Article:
Béla and Stephen together confirmed the liberties of the "royal servants", from then on known as noblemen, in 1267. —Stephen's son, Ladislaus married Charles's daughter, Elisabeth, and Charles's namesake son married Stephen's daughter, Mary —strengthened Stephen's international position in 1269. Confidence was never restored between Béla and Stephen. On his deathbed, the old King requested King Ottokar II of Bohemia to give shelter to his daughter Anna and his partisans after his death.A double marriage alliance between Stephen and King Charles I of Sicily
The senior King died on 3 May 1270. —Béla's closest advisors—followed her and handed over Kőszeg, Borostyánkő (Bernstein, Austria) and their other castles along the western borders to Ottokar II. Instead of leaving Hungary, Nicholas Hahót garrisoned Styrian soldiers in his fort at Pölöske, and made plundering raids against the nearby villages. Stephen nominated his own partisans to the highest offices; for instance, Joachim Gutkeled became Ban of Slavonia, and Matthew Csák was appointed Voivode of Transylvania. Stephen granted Esztergom County to Archbishop Philip who crowned him king in Esztergom on or after 17 May.His daughter, Anna, seized the royal treasury and fled to Bohemia. Henry Kőszegi, Nicholas Geregye, and Lawrence Aba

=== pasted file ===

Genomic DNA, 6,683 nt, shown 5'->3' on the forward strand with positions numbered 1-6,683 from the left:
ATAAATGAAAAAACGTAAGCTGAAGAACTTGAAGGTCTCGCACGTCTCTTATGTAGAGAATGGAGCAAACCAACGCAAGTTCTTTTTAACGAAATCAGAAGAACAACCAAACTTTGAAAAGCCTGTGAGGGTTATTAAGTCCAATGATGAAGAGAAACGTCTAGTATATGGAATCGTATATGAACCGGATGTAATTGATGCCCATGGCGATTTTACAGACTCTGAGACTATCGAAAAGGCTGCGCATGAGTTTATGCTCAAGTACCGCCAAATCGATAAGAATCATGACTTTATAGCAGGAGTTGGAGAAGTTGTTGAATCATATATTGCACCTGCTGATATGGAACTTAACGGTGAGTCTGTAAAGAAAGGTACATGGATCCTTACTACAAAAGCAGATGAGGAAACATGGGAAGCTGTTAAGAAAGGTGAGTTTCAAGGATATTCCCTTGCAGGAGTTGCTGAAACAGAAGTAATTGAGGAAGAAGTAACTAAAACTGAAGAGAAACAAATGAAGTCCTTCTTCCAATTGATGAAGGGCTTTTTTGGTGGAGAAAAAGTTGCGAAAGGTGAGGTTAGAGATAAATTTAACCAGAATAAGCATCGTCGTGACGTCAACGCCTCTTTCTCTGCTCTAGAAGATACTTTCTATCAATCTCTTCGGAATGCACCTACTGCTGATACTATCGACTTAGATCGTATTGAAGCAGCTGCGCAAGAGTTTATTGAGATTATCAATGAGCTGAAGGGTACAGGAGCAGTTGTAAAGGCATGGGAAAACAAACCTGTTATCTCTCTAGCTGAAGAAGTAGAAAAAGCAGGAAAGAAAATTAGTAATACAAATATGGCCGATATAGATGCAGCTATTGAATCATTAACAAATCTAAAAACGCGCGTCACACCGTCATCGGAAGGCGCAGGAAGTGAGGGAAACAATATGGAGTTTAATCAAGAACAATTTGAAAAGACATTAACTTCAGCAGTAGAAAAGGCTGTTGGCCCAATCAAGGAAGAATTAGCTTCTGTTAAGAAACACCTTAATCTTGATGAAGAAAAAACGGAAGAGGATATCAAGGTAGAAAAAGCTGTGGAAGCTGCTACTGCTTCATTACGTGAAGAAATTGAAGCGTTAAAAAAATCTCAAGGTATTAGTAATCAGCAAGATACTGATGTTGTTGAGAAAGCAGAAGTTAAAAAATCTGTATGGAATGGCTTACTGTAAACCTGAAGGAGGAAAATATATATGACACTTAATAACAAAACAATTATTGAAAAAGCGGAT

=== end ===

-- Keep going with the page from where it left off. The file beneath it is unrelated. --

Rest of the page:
The Polish chronicler Jan Długosz writes that Stephen made "a pilgrimage to the tomb of St. Stanisław"in Cracow and visited his brother-in-law, Boleslaw the Chaste, Duke of Cracow at the end of August. The two monarchs renewed "the old alliance between Hungary and Poland" and entered into an alliance "to have the same friends and the same enemies". Stephen also met Ottokar II on an island of the Danube near Pressburg (present-day Bratislava, Slovakia), but they only concluded a truce.